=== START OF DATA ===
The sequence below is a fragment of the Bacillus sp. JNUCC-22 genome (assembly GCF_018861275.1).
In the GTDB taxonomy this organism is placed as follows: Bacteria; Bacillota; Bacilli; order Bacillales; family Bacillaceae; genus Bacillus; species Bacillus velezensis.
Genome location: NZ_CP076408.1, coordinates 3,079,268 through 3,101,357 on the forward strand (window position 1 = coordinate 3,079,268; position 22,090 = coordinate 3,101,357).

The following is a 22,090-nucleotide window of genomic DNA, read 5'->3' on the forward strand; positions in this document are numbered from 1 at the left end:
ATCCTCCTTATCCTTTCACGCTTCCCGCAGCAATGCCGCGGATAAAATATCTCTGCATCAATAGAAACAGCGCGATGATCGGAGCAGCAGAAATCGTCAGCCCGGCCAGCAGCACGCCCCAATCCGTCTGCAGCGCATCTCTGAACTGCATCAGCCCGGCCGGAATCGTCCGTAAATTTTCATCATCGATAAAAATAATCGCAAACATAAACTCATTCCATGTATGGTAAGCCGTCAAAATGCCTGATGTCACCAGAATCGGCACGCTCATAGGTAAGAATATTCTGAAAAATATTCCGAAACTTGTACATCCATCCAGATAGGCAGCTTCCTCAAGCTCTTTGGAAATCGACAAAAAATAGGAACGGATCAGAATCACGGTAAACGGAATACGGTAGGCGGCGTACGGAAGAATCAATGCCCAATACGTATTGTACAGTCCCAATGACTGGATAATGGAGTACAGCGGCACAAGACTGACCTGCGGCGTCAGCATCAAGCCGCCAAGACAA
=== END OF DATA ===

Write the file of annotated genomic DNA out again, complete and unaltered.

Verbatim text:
The sequence below is a fragment of the Bacillus sp. JNUCC-22 genome (assembly GCF_018861275.1).
In the GTDB taxonomy this organism is placed as follows: Bacteria; Bacillota; Bacilli; order Bacillales; family Bacillaceae; genus Bacillus; species Bacillus velezensis.
Genome location: NZ_CP076408.1, coordinates 3,079,268 through 3,101,357 on the forward strand (window position 1 = coordinate 3,079,268; position 22,090 = coordinate 3,101,357).

The following is a 22,090-nucleotide window of genomic DNA, read 5'->3' on the forward strand; positions in this document are numbered from 1 at the left end:
ATCCTCCTTATCCTTTCACGCTTCCCGCAGCAATGCCGCGGATAAAATATCTCTGCATCAATAGAAACAGCGCGATGATCGGAGCAGCAGAAATCGTCAGCCCGGCCAGCAGCACGCCCCAATCCGTCTGCAGCGCATCTCTGAACTGCATCAGCCCGGCCGGAATCGTCCGTAAATTTTCATCATCGATAAAAATAATCGCAAACATAAACTCATTCCATGTATGGTAAGCCGTCAAAATGCCTGATGTCACCAGAATCGGCACGCTCATAGGTAAGAATATTCTGAAAAATATTCCGAAACTTGTACATCCATCCAGATAGGCAGCTTCCTCAAGCTCTTTGGAAATCGACAAAAAATAGGAACGGATCAGAATCACGGTAAACGGAATACGGTAGGCGGCGTACGGAAGAATCAATGCCCAATACGTATTGTACAGTCCCAATGACTGGATAATGGAGTACAGCGGCACAAGACTGACCTGCGGCGTCAGCATCAAGCCGCCAAGACAA